He says stores such as Walmart are putting family farms out of business not just by playing hardball on prices, but by demanding year-round contracts. If a family farmer wants a contract with a big supplier but doesn’t produce corn all year long, they’re responsible for buying another producer’s corn to cover the grocery behemoth’s supply chain during their offseason, Scott said. (Walmart did not respond to a request for comment.)
Sweet corn shouldn’t be confused with the field corn common in states such as Iowa, Nebraska and Illinois. Field corn is destined to become animal feed or be processed into ethanol or foods such as corn syrup and cornmeal.
— The fall of limas
Green beans and peas suffered most in places where they’re primarily processed for canning or freezing. Acre-for-acre, the sharpest declines were in specialty crops such as chicory, lima beans and black-eyed peas.
Delaware has been a hotbed of lima-bean farming for decades. In Harbeson, Delaware, Ritter Family Farms once devoted a third of their 900 acres to limas. But the Ritters phased the broad beans out entirely this year after the nearby processing plant closed, Laura Ritter said. Fresh lima beans are too perishable to be widely sold at grocery stores.
They’ve pivoted to green beans and, following another growth trend, goat’s cheese and ice cream. To beef up her goat business, Laura Ritter runs Goat Joy, which offers goat yoga and goat socials.
The processing plant was a casualty of changing American tastes.
Emmalea Ernest, an extension associate for vegetable crops with the University of Delaware, says folks are eating fewer frozen and canned vegetables.
Ernest sees a dwindling number of processing plants as a further loss of safety net for farmers.
“The processing plants have given farmers an opportunity to diversify. Limas are a legume, a fairly robust plant from a disease-management perspective. You don’t want to put all of your eggs in one basket.”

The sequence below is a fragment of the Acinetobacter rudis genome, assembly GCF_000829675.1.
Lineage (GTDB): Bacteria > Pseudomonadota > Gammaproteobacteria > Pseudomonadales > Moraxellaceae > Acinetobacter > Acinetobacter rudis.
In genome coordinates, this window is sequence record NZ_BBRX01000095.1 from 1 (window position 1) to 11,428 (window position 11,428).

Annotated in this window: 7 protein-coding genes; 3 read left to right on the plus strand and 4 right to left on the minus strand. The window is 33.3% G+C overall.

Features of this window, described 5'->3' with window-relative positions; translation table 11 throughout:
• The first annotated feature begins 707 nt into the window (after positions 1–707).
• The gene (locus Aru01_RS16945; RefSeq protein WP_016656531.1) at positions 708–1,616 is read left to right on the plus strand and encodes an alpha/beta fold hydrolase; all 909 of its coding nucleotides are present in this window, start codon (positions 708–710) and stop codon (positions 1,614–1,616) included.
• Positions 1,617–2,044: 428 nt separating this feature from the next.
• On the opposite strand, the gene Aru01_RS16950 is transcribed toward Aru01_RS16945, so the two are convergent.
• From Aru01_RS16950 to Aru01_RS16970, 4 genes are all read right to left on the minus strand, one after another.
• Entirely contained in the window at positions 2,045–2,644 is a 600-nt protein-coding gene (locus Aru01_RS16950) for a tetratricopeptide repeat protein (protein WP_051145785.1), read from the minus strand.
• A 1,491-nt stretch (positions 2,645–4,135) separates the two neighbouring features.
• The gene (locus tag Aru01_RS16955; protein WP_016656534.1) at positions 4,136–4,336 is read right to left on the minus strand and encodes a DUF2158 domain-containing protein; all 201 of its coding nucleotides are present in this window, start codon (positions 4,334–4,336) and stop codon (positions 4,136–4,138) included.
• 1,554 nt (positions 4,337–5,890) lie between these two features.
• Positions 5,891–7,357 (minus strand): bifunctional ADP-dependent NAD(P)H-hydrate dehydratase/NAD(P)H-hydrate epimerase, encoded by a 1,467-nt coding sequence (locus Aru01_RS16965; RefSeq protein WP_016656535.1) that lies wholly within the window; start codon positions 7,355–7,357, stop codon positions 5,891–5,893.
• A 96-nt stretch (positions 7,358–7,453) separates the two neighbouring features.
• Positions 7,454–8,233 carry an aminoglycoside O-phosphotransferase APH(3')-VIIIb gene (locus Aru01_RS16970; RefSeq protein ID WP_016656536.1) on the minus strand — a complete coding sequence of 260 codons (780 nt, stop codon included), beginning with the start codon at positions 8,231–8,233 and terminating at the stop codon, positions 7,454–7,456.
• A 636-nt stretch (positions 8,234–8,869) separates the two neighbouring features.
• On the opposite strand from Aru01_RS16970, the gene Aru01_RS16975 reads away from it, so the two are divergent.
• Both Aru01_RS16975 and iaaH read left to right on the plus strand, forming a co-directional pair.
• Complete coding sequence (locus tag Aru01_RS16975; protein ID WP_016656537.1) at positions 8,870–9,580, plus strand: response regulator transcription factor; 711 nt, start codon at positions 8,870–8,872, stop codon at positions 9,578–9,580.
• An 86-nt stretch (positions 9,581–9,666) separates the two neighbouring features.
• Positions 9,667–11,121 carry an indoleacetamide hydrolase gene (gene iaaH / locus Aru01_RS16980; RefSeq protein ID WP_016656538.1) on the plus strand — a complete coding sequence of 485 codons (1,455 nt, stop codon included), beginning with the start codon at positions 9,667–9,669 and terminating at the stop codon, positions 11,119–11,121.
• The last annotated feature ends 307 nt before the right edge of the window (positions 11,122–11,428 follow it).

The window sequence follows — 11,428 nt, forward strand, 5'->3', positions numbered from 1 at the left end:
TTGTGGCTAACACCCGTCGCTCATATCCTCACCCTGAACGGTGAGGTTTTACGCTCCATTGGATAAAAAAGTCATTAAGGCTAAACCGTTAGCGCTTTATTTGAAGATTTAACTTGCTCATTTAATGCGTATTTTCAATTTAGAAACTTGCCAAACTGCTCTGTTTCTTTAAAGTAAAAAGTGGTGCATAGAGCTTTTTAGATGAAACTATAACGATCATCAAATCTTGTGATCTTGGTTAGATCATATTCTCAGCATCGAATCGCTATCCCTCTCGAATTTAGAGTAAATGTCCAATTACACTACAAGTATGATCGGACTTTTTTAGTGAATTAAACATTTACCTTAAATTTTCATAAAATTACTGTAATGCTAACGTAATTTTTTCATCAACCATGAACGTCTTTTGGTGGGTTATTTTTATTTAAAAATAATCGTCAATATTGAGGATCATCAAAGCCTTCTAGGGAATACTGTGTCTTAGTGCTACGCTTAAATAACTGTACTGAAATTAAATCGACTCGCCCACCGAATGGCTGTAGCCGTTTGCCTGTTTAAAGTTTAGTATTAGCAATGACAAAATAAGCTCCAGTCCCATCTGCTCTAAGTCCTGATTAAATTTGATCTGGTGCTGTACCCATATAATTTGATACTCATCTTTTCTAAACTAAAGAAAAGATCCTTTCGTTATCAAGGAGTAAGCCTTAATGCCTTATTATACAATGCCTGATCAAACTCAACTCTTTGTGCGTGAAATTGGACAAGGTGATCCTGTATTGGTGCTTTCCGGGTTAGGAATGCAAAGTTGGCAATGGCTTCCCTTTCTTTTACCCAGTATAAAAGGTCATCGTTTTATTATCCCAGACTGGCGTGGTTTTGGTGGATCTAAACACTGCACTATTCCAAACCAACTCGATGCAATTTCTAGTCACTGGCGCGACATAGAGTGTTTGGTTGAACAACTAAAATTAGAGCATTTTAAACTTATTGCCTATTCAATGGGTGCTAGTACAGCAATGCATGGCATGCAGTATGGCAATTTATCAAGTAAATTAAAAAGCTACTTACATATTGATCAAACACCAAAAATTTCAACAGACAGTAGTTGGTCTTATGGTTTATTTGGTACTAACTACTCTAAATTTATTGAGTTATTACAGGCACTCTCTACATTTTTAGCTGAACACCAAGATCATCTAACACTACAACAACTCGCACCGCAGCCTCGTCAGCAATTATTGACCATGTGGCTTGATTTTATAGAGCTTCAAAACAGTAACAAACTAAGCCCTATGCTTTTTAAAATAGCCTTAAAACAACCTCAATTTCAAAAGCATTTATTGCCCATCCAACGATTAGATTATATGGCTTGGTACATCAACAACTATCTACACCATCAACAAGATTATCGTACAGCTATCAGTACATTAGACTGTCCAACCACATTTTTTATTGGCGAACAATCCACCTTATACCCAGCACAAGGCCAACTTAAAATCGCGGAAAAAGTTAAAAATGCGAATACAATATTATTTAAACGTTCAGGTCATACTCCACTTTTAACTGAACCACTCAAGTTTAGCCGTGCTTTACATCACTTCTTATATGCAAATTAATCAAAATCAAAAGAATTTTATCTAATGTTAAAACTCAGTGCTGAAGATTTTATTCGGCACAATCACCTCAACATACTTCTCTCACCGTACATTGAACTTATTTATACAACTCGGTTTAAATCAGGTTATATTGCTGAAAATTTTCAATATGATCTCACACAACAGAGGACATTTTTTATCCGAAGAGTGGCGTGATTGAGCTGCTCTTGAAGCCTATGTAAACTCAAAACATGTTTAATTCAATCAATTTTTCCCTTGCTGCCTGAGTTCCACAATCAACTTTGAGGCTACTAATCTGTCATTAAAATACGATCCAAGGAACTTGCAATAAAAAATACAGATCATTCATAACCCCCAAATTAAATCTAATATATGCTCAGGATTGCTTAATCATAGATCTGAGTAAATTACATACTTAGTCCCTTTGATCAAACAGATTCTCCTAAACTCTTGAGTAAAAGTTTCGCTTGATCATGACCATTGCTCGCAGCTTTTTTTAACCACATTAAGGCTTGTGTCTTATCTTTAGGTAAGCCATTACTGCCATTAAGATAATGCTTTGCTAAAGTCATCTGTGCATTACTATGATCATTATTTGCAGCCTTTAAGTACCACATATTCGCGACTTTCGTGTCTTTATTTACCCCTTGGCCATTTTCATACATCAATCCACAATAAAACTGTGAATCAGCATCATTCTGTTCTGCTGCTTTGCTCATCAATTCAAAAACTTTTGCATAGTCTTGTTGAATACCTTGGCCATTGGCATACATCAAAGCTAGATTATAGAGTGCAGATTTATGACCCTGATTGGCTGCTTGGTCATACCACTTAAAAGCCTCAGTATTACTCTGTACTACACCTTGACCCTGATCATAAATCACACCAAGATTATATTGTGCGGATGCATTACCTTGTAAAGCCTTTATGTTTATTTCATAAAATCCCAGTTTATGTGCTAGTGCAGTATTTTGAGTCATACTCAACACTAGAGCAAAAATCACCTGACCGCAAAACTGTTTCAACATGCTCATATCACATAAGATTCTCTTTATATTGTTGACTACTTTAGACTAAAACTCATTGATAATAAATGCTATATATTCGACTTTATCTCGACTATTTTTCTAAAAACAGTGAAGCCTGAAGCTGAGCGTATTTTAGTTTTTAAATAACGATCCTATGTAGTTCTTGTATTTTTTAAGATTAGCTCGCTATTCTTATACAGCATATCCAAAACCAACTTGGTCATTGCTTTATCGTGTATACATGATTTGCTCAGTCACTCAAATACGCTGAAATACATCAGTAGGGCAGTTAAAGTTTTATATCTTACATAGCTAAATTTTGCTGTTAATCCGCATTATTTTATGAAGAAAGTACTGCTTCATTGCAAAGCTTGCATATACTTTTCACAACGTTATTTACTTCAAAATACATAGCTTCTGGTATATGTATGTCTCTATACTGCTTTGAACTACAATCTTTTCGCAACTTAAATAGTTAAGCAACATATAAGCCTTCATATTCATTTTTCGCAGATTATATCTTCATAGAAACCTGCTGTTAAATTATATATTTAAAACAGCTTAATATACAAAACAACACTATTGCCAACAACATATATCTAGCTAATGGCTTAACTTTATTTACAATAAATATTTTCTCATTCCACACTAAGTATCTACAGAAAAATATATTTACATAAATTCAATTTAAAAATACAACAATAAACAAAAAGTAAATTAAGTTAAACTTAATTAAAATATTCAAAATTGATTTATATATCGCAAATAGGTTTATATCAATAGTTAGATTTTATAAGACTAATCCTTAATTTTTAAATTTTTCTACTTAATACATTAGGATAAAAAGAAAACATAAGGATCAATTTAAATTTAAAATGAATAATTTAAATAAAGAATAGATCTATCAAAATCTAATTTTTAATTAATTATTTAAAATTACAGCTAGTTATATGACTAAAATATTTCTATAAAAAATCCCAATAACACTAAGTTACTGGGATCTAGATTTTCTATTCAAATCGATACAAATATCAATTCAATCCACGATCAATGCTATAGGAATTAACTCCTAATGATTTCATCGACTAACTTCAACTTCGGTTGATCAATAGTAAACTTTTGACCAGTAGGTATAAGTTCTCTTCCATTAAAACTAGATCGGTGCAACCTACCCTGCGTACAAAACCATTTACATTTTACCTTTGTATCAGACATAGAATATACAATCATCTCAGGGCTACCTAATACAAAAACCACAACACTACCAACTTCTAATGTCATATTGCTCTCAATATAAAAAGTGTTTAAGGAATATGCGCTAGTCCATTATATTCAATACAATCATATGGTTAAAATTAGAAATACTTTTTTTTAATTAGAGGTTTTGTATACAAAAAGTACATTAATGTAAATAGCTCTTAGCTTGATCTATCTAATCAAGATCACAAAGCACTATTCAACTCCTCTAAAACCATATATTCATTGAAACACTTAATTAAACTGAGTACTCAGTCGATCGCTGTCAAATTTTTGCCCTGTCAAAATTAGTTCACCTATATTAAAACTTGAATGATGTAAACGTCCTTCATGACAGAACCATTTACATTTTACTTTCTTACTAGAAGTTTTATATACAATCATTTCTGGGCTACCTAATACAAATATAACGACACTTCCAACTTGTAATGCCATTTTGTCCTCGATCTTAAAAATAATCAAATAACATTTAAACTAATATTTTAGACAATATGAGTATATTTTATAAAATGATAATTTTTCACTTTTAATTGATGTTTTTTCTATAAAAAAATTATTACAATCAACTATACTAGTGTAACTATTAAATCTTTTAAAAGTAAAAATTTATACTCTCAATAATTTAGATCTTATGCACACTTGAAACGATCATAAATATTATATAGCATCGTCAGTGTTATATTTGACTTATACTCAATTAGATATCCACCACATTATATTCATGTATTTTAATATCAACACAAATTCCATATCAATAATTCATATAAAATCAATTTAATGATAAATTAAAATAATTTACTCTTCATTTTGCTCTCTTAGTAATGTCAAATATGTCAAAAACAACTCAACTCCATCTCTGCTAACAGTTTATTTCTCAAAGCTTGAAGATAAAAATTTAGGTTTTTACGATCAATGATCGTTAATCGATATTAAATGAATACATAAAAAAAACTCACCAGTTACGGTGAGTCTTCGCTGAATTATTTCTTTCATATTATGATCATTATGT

Pest claims peas
Black-eyed pea acreage fell across the South. It has been popular in the region since it was brought from West Africa to feed enslaved people. Unlike limas’ fall from favor though, this legume’s struggles are more a matter of pest management than changing tastes.
David Riley is a professor of entomology at the University of Georgia. He works with vegetable pests like cowpea curculio, which has decimated the state’s black-eye pea fields. The common name cowpea stems from the vines’ use as cattle feed. Acreage peaked in 1937 and has ebbed and flowed since, this small weevil a near constant threat.
“New World beans have natural resistance to the weevils we have in the Americas, but if you take an Old World bean like cowpeas they don’t have that natural resistance,” Riley said.
He said that despite the pest there have been recent pendulum swings back the other way: Around 2010 when Southern cuisine became trendy in restaurants, black-eyed pea acreage increased.
“The small growers will continue to try. It’s frustrating because there’s no current commercial solution,” Riley said, although he anticipates further acreage shifts in Georgia and Tennessee. It’s a Darwinian necessity in a vegetable industry accustomed to upheaval.